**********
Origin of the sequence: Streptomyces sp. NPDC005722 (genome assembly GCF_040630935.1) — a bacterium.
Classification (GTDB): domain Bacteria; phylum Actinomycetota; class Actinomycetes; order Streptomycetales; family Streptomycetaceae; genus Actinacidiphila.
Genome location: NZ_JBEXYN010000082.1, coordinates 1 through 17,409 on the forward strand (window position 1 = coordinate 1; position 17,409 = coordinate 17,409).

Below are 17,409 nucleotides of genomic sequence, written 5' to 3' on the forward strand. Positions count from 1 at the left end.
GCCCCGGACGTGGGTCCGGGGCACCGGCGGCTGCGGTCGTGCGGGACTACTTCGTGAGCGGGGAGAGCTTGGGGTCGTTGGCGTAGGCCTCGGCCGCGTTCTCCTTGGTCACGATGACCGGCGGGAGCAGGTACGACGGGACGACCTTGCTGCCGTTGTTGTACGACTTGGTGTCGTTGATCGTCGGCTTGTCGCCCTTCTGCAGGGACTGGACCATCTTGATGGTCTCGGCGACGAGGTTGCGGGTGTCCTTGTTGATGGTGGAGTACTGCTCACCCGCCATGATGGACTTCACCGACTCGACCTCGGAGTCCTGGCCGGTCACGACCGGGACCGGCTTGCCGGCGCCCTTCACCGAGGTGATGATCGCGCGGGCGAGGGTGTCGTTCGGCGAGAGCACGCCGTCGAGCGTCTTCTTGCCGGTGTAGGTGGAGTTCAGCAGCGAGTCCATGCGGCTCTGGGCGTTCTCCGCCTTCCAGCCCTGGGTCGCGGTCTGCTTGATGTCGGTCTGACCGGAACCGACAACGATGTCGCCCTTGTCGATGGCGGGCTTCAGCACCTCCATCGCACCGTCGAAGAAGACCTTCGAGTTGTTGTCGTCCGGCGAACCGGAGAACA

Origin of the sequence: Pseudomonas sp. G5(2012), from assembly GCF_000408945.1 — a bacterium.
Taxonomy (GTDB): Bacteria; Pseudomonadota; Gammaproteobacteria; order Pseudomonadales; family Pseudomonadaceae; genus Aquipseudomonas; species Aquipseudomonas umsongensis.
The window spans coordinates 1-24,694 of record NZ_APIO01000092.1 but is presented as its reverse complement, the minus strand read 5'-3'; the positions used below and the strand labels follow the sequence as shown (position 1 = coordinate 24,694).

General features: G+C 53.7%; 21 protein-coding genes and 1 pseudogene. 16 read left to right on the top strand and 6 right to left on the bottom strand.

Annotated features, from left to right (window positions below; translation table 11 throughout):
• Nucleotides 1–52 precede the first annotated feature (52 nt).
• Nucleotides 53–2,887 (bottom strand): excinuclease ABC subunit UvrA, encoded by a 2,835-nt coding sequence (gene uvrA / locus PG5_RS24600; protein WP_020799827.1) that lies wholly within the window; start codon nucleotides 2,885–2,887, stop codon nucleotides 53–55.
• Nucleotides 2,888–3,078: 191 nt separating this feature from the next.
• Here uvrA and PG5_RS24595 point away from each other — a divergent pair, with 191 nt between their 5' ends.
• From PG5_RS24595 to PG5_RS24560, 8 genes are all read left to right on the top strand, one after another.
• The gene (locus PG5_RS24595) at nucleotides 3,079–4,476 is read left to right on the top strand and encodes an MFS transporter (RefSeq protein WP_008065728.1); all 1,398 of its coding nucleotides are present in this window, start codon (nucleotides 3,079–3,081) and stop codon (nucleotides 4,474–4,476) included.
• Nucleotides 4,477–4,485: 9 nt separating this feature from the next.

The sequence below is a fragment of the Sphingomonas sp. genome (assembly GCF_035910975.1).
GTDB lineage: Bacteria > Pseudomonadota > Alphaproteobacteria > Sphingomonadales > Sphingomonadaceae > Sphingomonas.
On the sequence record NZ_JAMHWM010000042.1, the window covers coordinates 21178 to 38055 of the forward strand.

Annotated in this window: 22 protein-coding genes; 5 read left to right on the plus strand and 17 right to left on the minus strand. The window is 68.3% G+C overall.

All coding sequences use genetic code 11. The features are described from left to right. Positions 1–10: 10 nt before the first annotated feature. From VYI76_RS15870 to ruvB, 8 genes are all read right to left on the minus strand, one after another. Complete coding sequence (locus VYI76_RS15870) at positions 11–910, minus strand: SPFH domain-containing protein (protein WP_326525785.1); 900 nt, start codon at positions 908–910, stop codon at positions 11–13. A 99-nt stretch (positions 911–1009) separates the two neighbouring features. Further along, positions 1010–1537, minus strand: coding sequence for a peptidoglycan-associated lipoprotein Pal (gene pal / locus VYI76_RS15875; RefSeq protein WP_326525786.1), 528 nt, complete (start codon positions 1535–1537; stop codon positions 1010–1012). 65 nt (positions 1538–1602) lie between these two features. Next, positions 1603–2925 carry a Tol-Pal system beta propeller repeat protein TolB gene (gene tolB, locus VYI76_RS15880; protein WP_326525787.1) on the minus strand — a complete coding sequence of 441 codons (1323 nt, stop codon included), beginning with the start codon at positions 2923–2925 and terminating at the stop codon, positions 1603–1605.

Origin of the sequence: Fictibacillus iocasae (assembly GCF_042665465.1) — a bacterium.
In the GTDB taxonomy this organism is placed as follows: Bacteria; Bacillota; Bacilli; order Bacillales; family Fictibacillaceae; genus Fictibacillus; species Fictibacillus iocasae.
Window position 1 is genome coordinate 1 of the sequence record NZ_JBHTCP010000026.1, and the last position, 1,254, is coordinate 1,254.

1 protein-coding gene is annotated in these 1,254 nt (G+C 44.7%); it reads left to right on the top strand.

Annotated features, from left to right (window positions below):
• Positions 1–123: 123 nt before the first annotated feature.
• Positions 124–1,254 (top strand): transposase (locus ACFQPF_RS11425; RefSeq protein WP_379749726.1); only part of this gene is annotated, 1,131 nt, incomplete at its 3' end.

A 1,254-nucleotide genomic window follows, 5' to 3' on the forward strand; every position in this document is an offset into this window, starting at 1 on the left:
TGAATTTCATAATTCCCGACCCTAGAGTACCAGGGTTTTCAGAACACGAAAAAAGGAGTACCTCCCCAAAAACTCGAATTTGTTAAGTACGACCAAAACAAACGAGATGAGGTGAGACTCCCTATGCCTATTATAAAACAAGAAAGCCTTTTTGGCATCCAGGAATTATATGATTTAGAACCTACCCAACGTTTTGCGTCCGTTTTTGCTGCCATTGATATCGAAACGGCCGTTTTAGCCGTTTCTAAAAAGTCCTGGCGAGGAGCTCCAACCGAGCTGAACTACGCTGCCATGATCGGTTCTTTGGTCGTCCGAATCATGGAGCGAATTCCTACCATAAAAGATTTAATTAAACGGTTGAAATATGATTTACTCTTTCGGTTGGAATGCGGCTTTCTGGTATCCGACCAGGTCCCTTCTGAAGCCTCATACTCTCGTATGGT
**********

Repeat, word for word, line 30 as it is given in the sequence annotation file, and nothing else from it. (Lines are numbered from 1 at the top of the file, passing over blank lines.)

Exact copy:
A 1,254-nucleotide genomic window follows, 5' to 3' on the forward strand; every position in this document is an offset into this window, starting at 1 on the left: